Sharon awoke some time on Saturday night to a dark house. When she squinted in the direction of her night-glow alarm clock and discovered it was 9:30 PM, she sighed and declared Baruch hamavdil bein kodesh l’chol. She opened the drawer of the night stand next to the bed and turned on her phone. Almost immediately its ring pierced through the silence and startled her. She was further surprised to see Joe’s name on the Caller ID.
“So nice of you to call,” she said, sweetly.
“Hi Sharon,” he replied quickly. “How was Shabbos?”
“Fine,” she said with a stretch. “I just woke up.”
“From the morning?” he asked astounded.
“No. I just went to sleep around five. But tell me, Joey, to what honor do I owe this call?”
“Ha ha. Stop laying it on.”
Sharon yawned and got out of bed. “No, I honestly can’t recall the last time I heard your ringtone playing from my phone.”
“Enough, Sharon,” he said, annoyed.
She opened her eyes widely. “What’s that supposed to mean? And why are you so serious?”
He stammered for a moment. “I’m just…confused.” She heard him sigh. “I need your advice.”
His tone alarmed her. “Really? What’s wrong?”
For about five minutes, she listened to the history of his latest crush while locating what she needed for havdalah, her heart sinking as he told over his oft-repeated story. He’s never going to learn, she told herself.
“Look, I don’t know enough about her,” she said when he concluded. “But it sounds as if she doesn’t know the game. You caught her by surprise and she got scared.”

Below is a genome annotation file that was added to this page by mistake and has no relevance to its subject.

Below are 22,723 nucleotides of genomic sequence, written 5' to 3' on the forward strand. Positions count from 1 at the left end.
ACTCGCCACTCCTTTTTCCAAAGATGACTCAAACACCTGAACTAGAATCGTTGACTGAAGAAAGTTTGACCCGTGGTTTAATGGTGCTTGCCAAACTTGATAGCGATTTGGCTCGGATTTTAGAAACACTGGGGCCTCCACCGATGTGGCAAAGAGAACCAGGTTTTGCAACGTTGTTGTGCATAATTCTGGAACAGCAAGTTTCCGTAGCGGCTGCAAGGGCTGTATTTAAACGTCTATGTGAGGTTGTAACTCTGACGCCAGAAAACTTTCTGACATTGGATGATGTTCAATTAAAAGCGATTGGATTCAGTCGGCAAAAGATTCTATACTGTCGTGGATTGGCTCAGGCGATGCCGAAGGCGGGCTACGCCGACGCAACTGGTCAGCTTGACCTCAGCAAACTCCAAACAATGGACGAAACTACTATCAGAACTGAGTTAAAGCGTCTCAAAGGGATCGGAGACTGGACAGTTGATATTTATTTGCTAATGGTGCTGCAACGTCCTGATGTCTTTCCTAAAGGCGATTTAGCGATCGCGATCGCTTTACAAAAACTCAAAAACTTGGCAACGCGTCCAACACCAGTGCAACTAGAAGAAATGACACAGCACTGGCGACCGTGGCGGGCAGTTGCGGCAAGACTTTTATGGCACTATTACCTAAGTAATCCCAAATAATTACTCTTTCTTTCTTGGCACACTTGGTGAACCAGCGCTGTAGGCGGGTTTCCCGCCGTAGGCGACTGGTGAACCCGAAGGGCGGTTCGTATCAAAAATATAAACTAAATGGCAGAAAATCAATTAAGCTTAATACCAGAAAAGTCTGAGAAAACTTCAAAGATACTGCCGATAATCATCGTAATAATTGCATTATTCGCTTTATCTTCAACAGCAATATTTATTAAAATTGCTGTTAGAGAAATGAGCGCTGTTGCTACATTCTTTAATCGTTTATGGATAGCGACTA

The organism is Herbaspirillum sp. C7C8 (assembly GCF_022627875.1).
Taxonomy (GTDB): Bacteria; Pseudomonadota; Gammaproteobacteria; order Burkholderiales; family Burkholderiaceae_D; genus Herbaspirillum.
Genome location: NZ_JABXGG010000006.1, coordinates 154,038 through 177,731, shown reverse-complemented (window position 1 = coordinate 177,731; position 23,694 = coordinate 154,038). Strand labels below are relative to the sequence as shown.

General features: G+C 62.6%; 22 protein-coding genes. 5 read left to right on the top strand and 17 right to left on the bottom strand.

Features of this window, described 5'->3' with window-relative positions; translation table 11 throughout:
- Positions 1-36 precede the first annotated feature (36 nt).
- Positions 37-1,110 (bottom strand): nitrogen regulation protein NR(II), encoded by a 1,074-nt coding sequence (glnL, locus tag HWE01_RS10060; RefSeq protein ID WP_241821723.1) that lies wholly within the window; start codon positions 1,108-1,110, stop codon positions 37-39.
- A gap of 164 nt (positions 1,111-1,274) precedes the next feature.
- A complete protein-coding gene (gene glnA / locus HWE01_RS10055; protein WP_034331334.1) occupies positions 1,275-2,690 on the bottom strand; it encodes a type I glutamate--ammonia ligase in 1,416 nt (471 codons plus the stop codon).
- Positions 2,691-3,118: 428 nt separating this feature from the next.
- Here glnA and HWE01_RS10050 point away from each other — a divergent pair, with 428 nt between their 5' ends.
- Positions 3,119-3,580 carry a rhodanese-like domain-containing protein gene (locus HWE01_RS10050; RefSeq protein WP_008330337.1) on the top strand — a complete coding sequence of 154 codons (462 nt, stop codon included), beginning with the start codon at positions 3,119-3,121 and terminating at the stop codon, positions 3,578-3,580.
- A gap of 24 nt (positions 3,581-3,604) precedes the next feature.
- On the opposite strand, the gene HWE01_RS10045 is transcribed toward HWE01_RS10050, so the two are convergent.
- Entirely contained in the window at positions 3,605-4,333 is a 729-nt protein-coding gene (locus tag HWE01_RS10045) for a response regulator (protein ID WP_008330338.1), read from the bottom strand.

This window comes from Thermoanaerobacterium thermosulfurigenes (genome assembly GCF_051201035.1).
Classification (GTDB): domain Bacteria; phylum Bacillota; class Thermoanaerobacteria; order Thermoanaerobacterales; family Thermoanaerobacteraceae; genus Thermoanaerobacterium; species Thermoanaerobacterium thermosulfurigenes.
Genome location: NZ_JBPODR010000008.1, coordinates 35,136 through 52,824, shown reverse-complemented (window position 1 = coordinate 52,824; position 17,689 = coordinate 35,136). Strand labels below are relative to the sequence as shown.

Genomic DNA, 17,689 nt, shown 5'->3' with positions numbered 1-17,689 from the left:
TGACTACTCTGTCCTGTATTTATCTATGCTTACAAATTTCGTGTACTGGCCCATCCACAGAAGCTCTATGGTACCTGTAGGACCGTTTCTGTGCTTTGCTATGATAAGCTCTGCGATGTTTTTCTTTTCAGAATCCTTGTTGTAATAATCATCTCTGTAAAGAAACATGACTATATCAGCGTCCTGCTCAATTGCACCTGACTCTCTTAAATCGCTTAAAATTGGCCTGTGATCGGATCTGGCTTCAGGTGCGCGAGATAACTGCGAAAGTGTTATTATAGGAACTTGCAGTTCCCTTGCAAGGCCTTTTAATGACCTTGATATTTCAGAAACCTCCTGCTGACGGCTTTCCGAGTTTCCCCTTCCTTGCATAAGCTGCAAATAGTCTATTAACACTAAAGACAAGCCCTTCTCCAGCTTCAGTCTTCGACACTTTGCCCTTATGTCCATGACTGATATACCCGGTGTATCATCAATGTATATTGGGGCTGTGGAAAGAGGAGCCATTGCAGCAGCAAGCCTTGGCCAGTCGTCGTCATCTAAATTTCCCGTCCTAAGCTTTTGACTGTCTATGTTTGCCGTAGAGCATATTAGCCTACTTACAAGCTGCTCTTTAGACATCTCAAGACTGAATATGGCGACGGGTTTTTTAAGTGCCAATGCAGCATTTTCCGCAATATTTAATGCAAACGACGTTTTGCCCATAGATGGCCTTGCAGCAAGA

“I didn’t even bring it up,” he said. “She was saying this to one of my landlords’ daughters.”
“Maybe she was just trying to placate her.”
“No, she knew there was something going on. But when it actually came down to the reality of an actual date, she covered herself by showing no interest in dating…if Mrs. Gruberman was telling me the truth.”
“You’re making too much of this. She said no. Who cares why? Leave it. Move on.”
There was a pause, which Sharon used to pull out the bottle of Kedem grape juice from the back of the refrigerator. “Maybe I was reading more than there actually was,” Joe eventually admitted, defeated. “You know, I thought about it all day today. Since college began I haven’t had any success with girls.”
“You’re shomer negiah; you haven’t touched a girl in, what, four years? That’s cause for celebration.”
“OK,” he conceded, “but I haven’t even had a girlfriend, not even a girl who liked me.”